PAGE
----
Australia has a backlog of issues that will need to be resolved by constitutional referendum sooner or later:
- Indigenous recognition (especially the Voice to Parliament);
- resolving the problems caused by archaic and unworkable parliamentary disqualification rules in section 44 of the Australian Constitution (especially dual citizenship);
- moving to an Australian Republic (especially when the current Queen dies or abdicates and is replaced by the egregious Prince Charles).
One of the few things about which there currently seems to be bipartisan consensus (or at least shared conventional wisdom) is that constitutional referenda will almost never succeed and therefore are not worth even trying. It is certainly true that only
seven eight out of forty-four referenda have succeeded since Federation (although it’s actually nine out of forty-eight if we count plebiscites and the same-sex marriage plebisurvey). Moreover, if we focus on the last 40 years from 1977 the combined success rate for referenda, plebiscites and plebisurvey is five out of fourteen or approximately 34%.
And conservative governments have been significantly more successful in getting referenda past than have Labor governments – 36% success over the 116 years since Federation. That appears to be partly because conservative governments tend to be less ambitious in their constitutional reform objectives and partly because Labor Oppositions tend to support even lily-livered reform efforts by the conservatives, whereas the Tories seem to be more inclined to oppose even perfectly sensible referendum proposals, often solely for immediate electoral advantage (some of the 1988 referendum proposals are classic examples).
Maybe it’s time to revisit this conventional wisdom. A success rate of 34-36% is entirely respectable. It merely suggests that governments should avoid overreach when seeking constitutional reform, and should seek compromise solutions that opposition and minor parties are willing to support or at least not oppose.
At this particular moment in Australian political history the latter is a tall order, because current political conventional wisdom also includes a belief that mindless opposition for its own sake, or more accurately to create cynically manufactured “battle-lines” that might enhance brand differentiation, is smart political tactics. But the heartening result of the SSM plebisurvey gives reason for cautious hope that the mindless oppositionism tactic may be wearing a bit thin.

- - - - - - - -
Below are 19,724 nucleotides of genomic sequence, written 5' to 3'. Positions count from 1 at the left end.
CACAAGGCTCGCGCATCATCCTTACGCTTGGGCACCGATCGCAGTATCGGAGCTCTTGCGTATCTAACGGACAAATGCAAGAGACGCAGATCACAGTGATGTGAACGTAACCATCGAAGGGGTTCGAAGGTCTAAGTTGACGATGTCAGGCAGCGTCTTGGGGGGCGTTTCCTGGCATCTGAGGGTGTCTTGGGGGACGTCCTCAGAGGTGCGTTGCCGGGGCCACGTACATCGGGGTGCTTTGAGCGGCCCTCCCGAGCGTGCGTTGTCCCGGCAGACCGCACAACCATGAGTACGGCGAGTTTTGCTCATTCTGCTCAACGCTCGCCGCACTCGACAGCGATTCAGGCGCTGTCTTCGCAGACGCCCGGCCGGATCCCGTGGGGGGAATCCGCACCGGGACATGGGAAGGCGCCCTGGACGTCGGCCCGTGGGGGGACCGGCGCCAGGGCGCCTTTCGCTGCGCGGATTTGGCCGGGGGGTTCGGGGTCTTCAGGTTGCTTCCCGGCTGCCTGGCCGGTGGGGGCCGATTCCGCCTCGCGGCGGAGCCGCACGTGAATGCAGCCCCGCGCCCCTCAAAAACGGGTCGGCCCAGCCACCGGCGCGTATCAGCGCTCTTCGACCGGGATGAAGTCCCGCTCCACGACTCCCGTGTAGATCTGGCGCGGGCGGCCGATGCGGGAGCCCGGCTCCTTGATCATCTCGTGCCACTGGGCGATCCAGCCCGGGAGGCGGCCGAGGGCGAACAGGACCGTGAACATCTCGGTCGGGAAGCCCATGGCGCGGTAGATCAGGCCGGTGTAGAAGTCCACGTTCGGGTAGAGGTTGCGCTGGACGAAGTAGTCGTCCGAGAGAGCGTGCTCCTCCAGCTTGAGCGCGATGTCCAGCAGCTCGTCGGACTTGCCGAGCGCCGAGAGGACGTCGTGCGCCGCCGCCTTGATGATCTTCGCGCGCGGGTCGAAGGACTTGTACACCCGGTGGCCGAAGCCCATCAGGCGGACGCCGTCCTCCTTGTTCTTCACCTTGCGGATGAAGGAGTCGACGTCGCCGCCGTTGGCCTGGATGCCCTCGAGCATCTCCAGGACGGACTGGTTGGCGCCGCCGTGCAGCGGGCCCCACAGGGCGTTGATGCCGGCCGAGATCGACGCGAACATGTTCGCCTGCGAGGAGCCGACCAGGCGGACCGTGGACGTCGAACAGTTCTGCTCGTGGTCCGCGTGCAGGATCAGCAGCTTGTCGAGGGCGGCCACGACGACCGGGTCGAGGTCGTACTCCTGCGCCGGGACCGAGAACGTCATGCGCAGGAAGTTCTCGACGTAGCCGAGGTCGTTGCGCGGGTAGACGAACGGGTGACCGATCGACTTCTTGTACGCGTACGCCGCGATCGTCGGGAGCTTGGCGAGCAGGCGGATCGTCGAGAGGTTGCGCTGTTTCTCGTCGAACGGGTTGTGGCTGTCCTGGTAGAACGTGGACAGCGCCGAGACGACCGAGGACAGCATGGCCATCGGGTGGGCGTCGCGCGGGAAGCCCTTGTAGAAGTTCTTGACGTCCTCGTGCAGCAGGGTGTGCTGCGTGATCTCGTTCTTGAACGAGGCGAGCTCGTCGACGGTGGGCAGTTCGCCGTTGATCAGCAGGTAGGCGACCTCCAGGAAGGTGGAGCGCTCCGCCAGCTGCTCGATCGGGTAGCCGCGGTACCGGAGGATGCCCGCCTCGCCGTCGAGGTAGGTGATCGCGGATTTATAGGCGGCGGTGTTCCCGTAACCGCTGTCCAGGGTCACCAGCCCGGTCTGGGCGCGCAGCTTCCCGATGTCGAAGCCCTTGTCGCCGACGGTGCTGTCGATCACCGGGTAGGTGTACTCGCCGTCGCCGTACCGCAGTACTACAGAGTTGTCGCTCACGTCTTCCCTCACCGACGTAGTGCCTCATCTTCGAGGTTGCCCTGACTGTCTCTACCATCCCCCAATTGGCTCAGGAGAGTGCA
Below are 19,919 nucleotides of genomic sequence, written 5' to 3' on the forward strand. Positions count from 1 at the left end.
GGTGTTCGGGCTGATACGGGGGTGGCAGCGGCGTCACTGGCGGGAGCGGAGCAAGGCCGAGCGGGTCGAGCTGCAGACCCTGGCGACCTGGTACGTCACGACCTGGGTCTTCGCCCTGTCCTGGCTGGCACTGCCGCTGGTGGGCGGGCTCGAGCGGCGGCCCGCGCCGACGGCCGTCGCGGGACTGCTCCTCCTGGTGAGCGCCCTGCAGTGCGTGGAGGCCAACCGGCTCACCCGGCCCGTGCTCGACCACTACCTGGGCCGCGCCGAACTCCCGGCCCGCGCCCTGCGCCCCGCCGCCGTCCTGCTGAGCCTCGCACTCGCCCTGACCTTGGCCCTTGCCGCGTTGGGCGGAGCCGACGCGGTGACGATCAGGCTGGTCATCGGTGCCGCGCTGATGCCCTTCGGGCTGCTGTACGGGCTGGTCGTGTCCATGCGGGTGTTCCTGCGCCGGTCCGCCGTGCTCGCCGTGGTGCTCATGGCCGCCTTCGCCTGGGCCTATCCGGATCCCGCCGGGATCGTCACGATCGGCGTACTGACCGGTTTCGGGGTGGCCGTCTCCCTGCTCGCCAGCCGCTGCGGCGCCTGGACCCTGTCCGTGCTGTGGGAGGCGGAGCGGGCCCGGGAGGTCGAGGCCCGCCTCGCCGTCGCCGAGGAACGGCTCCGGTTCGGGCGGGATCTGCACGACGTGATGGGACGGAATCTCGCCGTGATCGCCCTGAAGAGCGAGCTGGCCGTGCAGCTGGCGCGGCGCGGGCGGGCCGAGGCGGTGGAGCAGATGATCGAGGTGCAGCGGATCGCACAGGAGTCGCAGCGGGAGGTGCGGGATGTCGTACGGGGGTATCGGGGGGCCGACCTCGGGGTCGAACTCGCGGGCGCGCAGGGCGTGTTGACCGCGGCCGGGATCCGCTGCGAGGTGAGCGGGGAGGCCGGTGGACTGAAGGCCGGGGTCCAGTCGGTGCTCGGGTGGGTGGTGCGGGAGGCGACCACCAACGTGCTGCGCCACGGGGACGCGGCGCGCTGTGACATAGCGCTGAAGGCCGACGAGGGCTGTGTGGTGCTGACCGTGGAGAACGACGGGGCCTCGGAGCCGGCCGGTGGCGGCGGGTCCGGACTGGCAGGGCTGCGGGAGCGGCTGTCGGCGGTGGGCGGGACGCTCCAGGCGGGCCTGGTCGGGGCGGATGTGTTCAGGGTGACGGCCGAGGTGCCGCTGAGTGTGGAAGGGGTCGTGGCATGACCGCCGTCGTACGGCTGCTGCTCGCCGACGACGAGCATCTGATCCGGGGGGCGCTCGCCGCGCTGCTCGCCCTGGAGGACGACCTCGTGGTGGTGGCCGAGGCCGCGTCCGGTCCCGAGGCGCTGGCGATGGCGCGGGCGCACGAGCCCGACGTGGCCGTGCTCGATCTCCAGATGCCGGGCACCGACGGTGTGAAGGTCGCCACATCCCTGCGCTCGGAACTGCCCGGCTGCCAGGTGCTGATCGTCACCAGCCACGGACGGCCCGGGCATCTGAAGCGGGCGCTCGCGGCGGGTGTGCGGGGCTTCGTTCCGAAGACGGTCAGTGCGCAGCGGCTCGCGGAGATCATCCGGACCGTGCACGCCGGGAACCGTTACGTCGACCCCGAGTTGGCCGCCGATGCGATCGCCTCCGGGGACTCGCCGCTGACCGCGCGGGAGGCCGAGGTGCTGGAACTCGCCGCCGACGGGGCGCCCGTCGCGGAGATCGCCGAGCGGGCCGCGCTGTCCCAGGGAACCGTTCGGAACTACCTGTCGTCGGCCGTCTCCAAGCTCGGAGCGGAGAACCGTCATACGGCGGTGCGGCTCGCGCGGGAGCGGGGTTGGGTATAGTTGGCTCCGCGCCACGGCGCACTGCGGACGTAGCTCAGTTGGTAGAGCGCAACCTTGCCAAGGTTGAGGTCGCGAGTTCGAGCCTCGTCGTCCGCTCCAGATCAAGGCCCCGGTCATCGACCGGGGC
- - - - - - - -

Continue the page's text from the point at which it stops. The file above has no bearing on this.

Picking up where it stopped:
Indigenous Voice to Parliament
The position of Australia’s Indigenous peoples will remain a fundamental blot on Australia’s body politic and our international reputation until it is constructively and meaningfully addressed. The last section of Noel Pearson’s recent cri de coeur in the wake of Turnbull’s rejection of the Uluru Statement from the Heart evocatively sums up the current depressing reality:
[Journalist Paul] Kelly said something startling. He understood the voice proposal was not a third chamber, and Turnbull was wrong to describe it as such. The startling thing he said was that the voice, even though only having an advisory function, would operate virtually as a veto on parliament. A body without the legal power to direct parliament would hold some sort of non-legal veto over the parliament. Really? This late in our history and here is a great old white man conjuring a great old white fear about Indigenous voices. A stalwart defender of free speech, now saying he opposes the mere expression of an Indigenous opinion, for fear it might influence Indigenous policy. Discuss.
He told me he supported recognition. I responded by saying that if not a non-discrimination provision or an institutional voice, then what is the recognition he has in mind? He said with some chagrin, I think, “I don’t know.”
Turnbull’s assertion that the Voice assembly would amount to a de facto third chamber of Parliament should have been publicly demolished and exposed as arrant, simplistic nonsense. Neither Australia nor any other advanced western nation can sensibly be described in functional (as opposed to purely formal) terms as an elected representative democracy where all have equal access to power. Turnbull asserts that the Voice would be an abrogation of this supposed democratic equality principle. However, Australia’s sociopolitical structure is best characterised as corporatist, where major interest groups representing business, farming and pastoral industries, mining, labour unions and so forth lobby and interact with the elected government and public sector continuously and intensively. They exercise much more power and influence than ordinary citizens, pensioner groups and the like. Moreover senior politicians and public servants swap jobs frequently between public and major private sector corporations and their representative bodies. The Voice simply aims to create and entrench a body for First Nations Australians which could exert at least some of the influence (voice) that the Big End of Town already exercises with government on a daily basis through its crony connections and financial clout.